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The Jonas Brothers Recapture The 'Magic Missing' By Putting Family First

(From left) Nick, Joe and Kevin Jonas attend the premiere of the Jonas Brothers documentary, Amazon Prime Video's <em>Chasing Happiness,</em> in June 2019 in Los Angeles.
Kevin Winter
Getty Images
(From left) Nick, Joe and Kevin Jonas attend the premiere of the Jonas Brothers documentary, Amazon Prime Video's Chasing Happiness, in June 2019 in Los Angeles.

As early 2000s Disney Channel stars and a platinum-selling pop rock band, the members of the Jonas Brothers — Kevin, Joe and Nick Jonas — have grown up a lot in the public eye. But when the band suddenly split up in 2013 in lieu of solo careers and family time, fans were left wanting more.

After a six-year break from the band, the brothers officially reunited in February of 2019 and quickly celebrated by releasing the single "Sucker," a song that would eventually mark the group's first No. 1 single. Now, the brothers have released a new album called Happiness Begins along with a documentary called Chasing Happiness that charts the fame, the split and the reunion.

Joe admits that he was the hardest to sell on the reunion. "Some were quicker to say 'Let's do it again, like let's do the full band let's let's start it up,'" he says. "I was a little bit hesitant. But after some time of talking through some stuff that I needed clarity on, we decided it was the right time. I think what was best for us is that it wasn't in the spotlight. We didn't announce we're getting back together then the healing took place. We actually did it behind closed doors, which was was wonderful."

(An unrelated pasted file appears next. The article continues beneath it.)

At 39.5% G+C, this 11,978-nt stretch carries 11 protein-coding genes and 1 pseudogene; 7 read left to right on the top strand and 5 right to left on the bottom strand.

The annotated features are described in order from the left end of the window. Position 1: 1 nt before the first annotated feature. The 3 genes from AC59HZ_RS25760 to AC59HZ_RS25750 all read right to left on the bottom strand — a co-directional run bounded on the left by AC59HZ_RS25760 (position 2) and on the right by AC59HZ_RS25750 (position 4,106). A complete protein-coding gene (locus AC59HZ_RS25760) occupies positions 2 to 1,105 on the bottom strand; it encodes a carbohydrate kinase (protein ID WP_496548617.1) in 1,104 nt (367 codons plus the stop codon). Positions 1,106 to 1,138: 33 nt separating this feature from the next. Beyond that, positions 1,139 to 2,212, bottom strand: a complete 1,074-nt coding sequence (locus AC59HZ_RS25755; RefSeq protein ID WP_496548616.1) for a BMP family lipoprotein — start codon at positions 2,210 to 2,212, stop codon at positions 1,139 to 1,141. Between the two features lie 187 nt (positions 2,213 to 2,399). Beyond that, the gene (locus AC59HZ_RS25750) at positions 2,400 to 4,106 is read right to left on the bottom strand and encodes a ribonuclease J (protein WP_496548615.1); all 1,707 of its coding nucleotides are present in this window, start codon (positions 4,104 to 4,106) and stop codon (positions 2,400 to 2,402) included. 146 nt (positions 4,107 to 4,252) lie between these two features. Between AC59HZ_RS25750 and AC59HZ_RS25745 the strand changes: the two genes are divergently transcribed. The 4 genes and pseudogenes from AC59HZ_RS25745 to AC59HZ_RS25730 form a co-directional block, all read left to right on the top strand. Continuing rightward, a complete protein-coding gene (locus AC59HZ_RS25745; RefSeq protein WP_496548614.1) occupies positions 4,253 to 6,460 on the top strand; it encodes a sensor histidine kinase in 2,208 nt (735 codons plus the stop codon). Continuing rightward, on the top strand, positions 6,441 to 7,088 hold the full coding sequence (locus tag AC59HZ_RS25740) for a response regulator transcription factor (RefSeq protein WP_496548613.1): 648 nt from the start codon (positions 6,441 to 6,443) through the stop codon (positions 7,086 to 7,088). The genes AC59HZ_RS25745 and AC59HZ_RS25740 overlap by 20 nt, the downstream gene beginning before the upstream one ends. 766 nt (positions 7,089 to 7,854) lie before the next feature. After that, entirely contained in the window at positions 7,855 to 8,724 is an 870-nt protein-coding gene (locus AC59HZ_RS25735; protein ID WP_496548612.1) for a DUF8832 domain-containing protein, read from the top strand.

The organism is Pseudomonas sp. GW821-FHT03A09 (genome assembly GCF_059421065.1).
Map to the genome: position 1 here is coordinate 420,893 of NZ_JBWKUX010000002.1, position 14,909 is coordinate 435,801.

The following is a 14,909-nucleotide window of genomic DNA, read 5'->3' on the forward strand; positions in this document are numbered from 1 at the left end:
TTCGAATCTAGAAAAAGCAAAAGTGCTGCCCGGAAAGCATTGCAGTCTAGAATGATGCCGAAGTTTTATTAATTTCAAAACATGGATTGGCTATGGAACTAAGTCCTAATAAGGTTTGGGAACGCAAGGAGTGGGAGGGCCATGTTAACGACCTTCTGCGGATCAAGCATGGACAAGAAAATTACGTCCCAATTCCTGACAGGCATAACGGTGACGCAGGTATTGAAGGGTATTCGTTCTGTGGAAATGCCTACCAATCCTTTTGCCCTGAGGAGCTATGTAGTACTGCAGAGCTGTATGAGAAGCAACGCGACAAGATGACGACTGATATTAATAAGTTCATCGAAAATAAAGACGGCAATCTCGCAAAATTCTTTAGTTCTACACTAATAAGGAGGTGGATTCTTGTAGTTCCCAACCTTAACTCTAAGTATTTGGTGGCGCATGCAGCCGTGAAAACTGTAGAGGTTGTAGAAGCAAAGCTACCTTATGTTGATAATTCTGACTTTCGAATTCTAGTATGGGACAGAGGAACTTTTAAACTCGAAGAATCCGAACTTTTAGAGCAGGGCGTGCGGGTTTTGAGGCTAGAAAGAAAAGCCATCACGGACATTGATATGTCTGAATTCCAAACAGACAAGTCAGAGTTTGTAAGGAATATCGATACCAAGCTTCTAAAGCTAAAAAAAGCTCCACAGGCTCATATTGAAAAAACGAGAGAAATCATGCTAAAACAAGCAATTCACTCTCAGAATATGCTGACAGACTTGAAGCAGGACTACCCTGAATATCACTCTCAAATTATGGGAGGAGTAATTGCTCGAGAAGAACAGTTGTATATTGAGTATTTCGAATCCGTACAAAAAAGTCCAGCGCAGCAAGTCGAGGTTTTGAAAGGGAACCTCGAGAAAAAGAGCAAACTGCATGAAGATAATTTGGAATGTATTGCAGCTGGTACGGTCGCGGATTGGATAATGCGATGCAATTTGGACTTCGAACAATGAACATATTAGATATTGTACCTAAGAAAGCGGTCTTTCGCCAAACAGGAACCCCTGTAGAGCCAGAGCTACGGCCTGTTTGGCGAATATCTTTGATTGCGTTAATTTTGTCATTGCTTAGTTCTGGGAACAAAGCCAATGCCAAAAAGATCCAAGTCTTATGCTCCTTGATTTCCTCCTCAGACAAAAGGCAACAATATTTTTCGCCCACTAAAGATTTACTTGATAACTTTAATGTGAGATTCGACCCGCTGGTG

While Joe had doubts about getting back into the band itself, Nick had other concerns.

"I think there was a lot of conversations we had last year where, you know, there was doubt around if people would even care," Nick says.

But that worry quickly faded. When the band released Happiness Begins in June 2019, the album not only debuted at No. 1 on the Billboard 200, it moved the largest volume of total units — 357,000 in pure album sales — of any No. 1 album in the United States in 2019 so far.

Looking back on the band's break-up now, Kevin says it was the best thing to do in order to keep the family intact.

"It's amazing that Nick had the guts at the time to rip off the Band-Aid like he did," Kevin says. "It hurt in the moment. But long-term, it was what everyone needed. Nick needed to go do his solo project. Joe needed to create DNCE. I needed to spend time at home and be with my family and my children be a father ... And because of it, I think we're stronger today than we were even then."

Nick, the same brother who broke up the band, would eventually be the one to bring it back together: "I felt like there was a magic missing in those things that I was doing on my own that I wanted to feel again with the brothers."

Now that the members have worked through the issues that tore the band apart, their advice for families going through conflict — whether its professionally related or not — is fairly simple. "I think speaking honestly about what's going on and not holding it in and letting it just sit there and simmer is the most important thing you can do," Kevin says.

Kevin, Joe and Nick spoke with NPR's Michel Martin about balancing the peaks and pitfalls of fame, deciding to reunite and more. Hear their full conversation at the audio link.

Copyright 2021 NPR. To see more, visit https://www.npr.org.

Michel Martin is the weekend host of All Things Considered, where she draws on her deep reporting and interviewing experience to dig in to the week's news. Outside the studio, she has also hosted "Michel Martin: Going There," an ambitious live event series in collaboration with Member Stations.
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